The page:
There was no mention of Bask in the first few Google search results for the queries "best tapas," "tapas sf," or "tapas San Francisco," which meant that the restaurant had very little chance to attract customers online, due to bad SEO practices.

Search Engine Optimizations (SEO) to improve the restaurant's online visibility

We first identified strategic keywords, words that potential customers would type to find similar restaurants and that struck a good balance between search volume and competition on Google. We then created optimized content with strategic keywords for the restaurant to rank higher in the search results list. We completed the listing with all the relevant attributes for key queries, added photos by naming them strategically, built up the Google + account, and regularly shared news updates from the restaurant.

We also responded to all customer reviews by inserting keywords into our responses.

After a month of optimizations: Bask appeared in Google’s top 3 results

Today, when people in San Francisco look up where to eat tapas, Bask appears in the first search results.

Bask also appears on the top 3 for the keywords "best tapas" and "tapas sf" near San Francisco

Increased number of visits on the restaurant page and an increase in the number of customers found online

The optimizations we oversaw have worked to make Bask get to the top 3 tapas-related strategic search results in San Francisco and the number of times the restaurant is viewed on Google confirms it to this day. In one month, Bask gained almost 57,000 views, almost exclusively on Google Maps. But being visible on Maps means being seen by potential customers nearby, increasing the chances they will actually visit the restaurant and turn into customers.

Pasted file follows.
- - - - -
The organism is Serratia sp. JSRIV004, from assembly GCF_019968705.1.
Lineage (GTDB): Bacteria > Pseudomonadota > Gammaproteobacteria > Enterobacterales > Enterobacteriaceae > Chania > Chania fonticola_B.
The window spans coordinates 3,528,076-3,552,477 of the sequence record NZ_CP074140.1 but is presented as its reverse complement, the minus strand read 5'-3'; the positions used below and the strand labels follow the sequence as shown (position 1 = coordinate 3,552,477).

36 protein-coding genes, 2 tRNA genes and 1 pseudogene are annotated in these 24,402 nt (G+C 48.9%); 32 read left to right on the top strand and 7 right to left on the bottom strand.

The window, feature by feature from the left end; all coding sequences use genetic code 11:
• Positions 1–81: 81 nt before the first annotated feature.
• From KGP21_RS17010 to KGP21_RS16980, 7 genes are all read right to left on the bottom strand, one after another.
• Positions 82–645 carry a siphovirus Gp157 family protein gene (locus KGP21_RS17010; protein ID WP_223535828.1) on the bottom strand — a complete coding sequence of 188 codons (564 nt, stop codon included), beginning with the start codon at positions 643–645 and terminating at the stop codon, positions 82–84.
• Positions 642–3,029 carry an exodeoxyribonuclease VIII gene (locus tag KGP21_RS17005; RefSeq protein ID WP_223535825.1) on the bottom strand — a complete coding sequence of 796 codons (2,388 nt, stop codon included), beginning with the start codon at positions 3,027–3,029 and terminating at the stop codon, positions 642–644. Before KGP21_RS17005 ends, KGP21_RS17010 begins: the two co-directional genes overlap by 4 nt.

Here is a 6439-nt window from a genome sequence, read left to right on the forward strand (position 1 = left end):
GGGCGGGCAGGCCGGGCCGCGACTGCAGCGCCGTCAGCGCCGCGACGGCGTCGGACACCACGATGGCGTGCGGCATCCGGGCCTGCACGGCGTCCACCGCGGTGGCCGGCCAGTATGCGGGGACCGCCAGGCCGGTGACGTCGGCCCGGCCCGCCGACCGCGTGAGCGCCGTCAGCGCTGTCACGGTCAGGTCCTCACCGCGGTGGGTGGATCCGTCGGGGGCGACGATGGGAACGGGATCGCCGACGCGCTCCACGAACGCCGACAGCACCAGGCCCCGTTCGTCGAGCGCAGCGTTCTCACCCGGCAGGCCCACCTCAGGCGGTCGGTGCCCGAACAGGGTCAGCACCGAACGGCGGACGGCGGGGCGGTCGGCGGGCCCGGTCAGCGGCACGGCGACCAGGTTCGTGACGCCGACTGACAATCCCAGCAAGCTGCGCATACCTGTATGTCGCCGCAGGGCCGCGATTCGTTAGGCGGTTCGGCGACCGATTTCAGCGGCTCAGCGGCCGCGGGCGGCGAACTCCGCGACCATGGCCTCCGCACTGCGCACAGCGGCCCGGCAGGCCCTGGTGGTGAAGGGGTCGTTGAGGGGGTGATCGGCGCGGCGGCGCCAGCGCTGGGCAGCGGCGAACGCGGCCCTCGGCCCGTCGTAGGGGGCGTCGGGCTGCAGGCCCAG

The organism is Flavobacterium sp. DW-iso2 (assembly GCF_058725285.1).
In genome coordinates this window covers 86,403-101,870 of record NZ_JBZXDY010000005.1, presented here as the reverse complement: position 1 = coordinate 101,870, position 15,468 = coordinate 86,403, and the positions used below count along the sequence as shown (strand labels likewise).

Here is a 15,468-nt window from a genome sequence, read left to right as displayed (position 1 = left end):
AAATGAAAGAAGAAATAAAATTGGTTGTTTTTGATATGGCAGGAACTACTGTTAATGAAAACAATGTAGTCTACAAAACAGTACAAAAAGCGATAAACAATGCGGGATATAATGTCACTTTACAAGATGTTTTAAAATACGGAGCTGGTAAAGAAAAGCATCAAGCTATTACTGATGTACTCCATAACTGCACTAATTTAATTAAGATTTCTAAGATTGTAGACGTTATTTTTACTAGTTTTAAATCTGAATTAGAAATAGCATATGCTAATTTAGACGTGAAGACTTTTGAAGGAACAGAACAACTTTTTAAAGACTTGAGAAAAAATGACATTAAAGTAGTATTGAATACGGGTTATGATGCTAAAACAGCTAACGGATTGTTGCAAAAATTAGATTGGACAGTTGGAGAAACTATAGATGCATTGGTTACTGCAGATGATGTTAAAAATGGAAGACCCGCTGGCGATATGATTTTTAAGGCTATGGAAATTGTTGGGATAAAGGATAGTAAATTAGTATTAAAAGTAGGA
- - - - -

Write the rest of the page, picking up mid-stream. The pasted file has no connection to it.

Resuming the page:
In one month, Bask won nearly 80 additional customers, to which must be added those who did not need to ask for directions to the restaurant.

Before we began work on Bask's SEO, nearly 32% of Internet users who ended up on Bask's pages found the restaurant by typing its name, meaning that they either knew the restaurant already or were already customers, and 68% discovered it while seeking a similar establishment. After a month, more than 2000 additional people discovered Bask thanks to the improvement of its SEO. The number of new potential customers reached increased by 80.5%.

Bask finally appears at the top of search results that used to favor its competitors. Internet users looking up tapas restaurants are now able find Bask: they're more likely to try it and go back once they have tasted their famed grilled octopus, their sautéed squid and their croquetas...

If you find yourself in San Francisco, remember to book your table here — we promise you won't regret it.

The 10 Best Food Influencer Marketing Campaigns of 2017

To ensure the success of their products with the most favorite return on investment possible, brands in the food industry are more and more tempted to invest in influencer marketing. Here’s a list of the year’s 10 campaigns that more than surpassed their initial goals.

Every dollar invested food influencer marketing generated 12 times its value in earned media (1). Earned media, as opposed to owned media (a brand’s websites and social media accounts) and paid media (bought advertising), refers to the visibility acquired by a brand with third-party means (blogs, social media, etc.).

If word-to-mouth is the most effective way to sell, the extent to which social media has taken up space in our lives means it’s now possible to use social media on a full scale by mobilizing the right influencers.

1) Mezzetta - Raising a profile and generating a list of quality potential customers

  • Who? Where? A company specialized in glass-jarred specialty foods (sauces, preserves, spreads) in the United States.